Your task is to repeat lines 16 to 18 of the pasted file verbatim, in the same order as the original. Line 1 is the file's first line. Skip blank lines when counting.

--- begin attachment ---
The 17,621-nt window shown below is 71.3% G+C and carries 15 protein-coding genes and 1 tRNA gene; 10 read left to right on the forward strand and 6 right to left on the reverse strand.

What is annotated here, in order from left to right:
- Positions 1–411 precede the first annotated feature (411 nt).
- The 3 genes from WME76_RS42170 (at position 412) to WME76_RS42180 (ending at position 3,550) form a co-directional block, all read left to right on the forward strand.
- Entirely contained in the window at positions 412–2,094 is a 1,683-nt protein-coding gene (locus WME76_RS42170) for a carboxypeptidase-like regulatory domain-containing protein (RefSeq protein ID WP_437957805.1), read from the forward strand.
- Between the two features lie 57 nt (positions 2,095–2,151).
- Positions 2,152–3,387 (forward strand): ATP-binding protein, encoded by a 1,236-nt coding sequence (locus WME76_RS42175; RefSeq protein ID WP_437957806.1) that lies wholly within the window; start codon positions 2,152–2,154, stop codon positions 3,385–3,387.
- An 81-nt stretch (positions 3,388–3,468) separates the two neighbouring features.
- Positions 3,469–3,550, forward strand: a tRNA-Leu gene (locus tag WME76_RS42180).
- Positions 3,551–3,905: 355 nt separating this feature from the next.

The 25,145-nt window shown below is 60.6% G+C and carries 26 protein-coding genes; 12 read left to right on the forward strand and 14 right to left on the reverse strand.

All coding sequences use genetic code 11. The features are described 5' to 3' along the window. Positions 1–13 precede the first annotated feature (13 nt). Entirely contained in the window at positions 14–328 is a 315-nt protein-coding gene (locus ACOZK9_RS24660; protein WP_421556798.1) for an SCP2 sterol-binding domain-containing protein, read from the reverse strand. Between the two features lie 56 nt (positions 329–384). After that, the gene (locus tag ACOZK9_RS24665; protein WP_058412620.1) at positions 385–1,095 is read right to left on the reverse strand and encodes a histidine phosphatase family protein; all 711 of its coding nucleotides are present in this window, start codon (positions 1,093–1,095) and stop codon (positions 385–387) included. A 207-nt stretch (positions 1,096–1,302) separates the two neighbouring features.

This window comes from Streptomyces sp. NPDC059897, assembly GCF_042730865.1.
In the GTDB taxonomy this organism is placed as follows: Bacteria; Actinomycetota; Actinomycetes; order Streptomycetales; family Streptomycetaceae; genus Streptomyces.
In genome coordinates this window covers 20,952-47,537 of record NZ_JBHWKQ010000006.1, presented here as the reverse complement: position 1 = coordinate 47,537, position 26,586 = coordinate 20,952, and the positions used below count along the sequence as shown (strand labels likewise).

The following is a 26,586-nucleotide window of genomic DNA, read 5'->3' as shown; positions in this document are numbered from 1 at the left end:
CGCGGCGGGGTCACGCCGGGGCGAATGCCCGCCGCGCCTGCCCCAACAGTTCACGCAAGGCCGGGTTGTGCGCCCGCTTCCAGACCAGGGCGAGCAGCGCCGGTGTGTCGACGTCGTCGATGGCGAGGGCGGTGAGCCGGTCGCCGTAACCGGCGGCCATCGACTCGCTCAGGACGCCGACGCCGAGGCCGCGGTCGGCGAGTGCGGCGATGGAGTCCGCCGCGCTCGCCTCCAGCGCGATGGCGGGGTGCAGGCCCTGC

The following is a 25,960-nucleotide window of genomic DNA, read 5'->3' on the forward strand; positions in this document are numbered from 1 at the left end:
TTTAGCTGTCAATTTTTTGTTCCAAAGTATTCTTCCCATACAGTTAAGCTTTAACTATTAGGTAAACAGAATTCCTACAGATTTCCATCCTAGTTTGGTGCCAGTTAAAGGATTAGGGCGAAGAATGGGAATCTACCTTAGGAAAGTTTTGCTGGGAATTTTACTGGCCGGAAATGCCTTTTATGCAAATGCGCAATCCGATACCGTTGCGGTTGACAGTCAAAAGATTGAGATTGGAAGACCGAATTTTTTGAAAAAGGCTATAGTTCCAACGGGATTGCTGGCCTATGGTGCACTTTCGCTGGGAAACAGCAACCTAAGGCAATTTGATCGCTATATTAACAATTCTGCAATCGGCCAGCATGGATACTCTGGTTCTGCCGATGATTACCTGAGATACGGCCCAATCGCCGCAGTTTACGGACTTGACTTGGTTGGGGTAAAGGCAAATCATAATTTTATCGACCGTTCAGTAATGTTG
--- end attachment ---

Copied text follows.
The following is a 26,586-nucleotide window of genomic DNA, read 5'->3' as shown; positions in this document are numbered from 1 at the left end:
CGCGGCGGGGTCACGCCGGGGCGAATGCCCGCCGCGCCTGCCCCAACAGTTCACGCAAGGCCGGGTTGTGCGCCCGCTTCCAGACCAGGGCGAGCAGCGCCGGTGTGTCGACGTCGTCGATGGCGAGGGCGGTGAGCCGGTCGCCGTAACCGGCGGCCATCGACTCGCTCAGGACGCCGACGCCGAGGCCGCGGTCGGCGAGTGCGGCGATGGAGTCCGCCGCGCTCGCCTCCAGCGCGATGGCGGGGTGCAGGCCCTGC

The following is a 25,960-nucleotide window of genomic DNA, read 5'->3' on the forward strand; positions in this document are numbered from 1 at the left end: